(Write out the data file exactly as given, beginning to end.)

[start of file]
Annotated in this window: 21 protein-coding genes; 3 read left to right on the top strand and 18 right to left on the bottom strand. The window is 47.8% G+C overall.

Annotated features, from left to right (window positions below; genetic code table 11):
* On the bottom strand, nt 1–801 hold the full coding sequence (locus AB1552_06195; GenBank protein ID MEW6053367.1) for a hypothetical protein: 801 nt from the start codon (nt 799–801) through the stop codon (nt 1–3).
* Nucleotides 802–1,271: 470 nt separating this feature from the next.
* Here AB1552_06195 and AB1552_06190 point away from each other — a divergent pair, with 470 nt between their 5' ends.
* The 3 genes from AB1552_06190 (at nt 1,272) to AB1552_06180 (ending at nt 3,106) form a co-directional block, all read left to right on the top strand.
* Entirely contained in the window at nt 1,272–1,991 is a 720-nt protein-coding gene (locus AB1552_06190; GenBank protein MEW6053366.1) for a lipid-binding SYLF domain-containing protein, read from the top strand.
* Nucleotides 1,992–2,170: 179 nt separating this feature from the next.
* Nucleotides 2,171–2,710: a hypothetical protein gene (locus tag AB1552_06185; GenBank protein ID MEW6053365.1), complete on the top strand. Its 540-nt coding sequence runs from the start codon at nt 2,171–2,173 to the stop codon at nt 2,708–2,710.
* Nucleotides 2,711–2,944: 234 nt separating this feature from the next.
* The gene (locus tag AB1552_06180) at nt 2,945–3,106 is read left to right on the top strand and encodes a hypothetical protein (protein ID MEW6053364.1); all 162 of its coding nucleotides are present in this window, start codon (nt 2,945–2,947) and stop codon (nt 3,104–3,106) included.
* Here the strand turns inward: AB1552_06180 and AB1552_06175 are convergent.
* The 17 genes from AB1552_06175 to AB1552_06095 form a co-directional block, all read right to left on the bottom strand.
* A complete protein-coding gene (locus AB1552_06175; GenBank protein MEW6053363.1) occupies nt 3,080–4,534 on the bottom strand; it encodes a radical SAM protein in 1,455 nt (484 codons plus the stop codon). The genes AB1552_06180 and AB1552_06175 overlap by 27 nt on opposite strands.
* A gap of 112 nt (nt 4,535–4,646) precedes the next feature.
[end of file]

Annotated in this window: 21 protein-coding genes; 3 read left to right on the top strand and 18 right to left on the bottom strand. The window is 47.8% G+C overall.

Annotated features, from left to right (window positions below; genetic code table 11):
* On the bottom strand, nt 1–801 hold the full coding sequence (locus AB1552_06195; GenBank protein ID MEW6053367.1) for a hypothetical protein: 801 nt from the start codon (nt 799–801) through the stop codon (nt 1–3).
* Nucleotides 802–1,271: 470 nt separating this feature from the next.
* Here AB1552_06195 and AB1552_06190 point away from each other — a divergent pair, with 470 nt between their 5' ends.
* The 3 genes from AB1552_06190 (at nt 1,272) to AB1552_06180 (ending at nt 3,106) form a co-directional block, all read left to right on the top strand.
* Entirely contained in the window at nt 1,272–1,991 is a 720-nt protein-coding gene (locus AB1552_06190; GenBank protein MEW6053366.1) for a lipid-binding SYLF domain-containing protein, read from the top strand.
* Nucleotides 1,992–2,170: 179 nt separating this feature from the next.
* Nucleotides 2,171–2,710: a hypothetical protein gene (locus tag AB1552_06185; GenBank protein ID MEW6053365.1), complete on the top strand. Its 540-nt coding sequence runs from the start codon at nt 2,171–2,173 to the stop codon at nt 2,708–2,710.
* Nucleotides 2,711–2,944: 234 nt separating this feature from the next.
* The gene (locus tag AB1552_06180) at nt 2,945–3,106 is read left to right on the top strand and encodes a hypothetical protein (protein ID MEW6053364.1); all 162 of its coding nucleotides are present in this window, start codon (nt 2,945–2,947) and stop codon (nt 3,104–3,106) included.
* Here the strand turns inward: AB1552_06180 and AB1552_06175 are convergent.
* The 17 genes from AB1552_06175 to AB1552_06095 form a co-directional block, all read right to left on the bottom strand.
* A complete protein-coding gene (locus AB1552_06175; GenBank protein MEW6053363.1) occupies nt 3,080–4,534 on the bottom strand; it encodes a radical SAM protein in 1,455 nt (484 codons plus the stop codon). The genes AB1552_06180 and AB1552_06175 overlap by 27 nt on opposite strands.
* A gap of 112 nt (nt 4,535–4,646) precedes the next feature.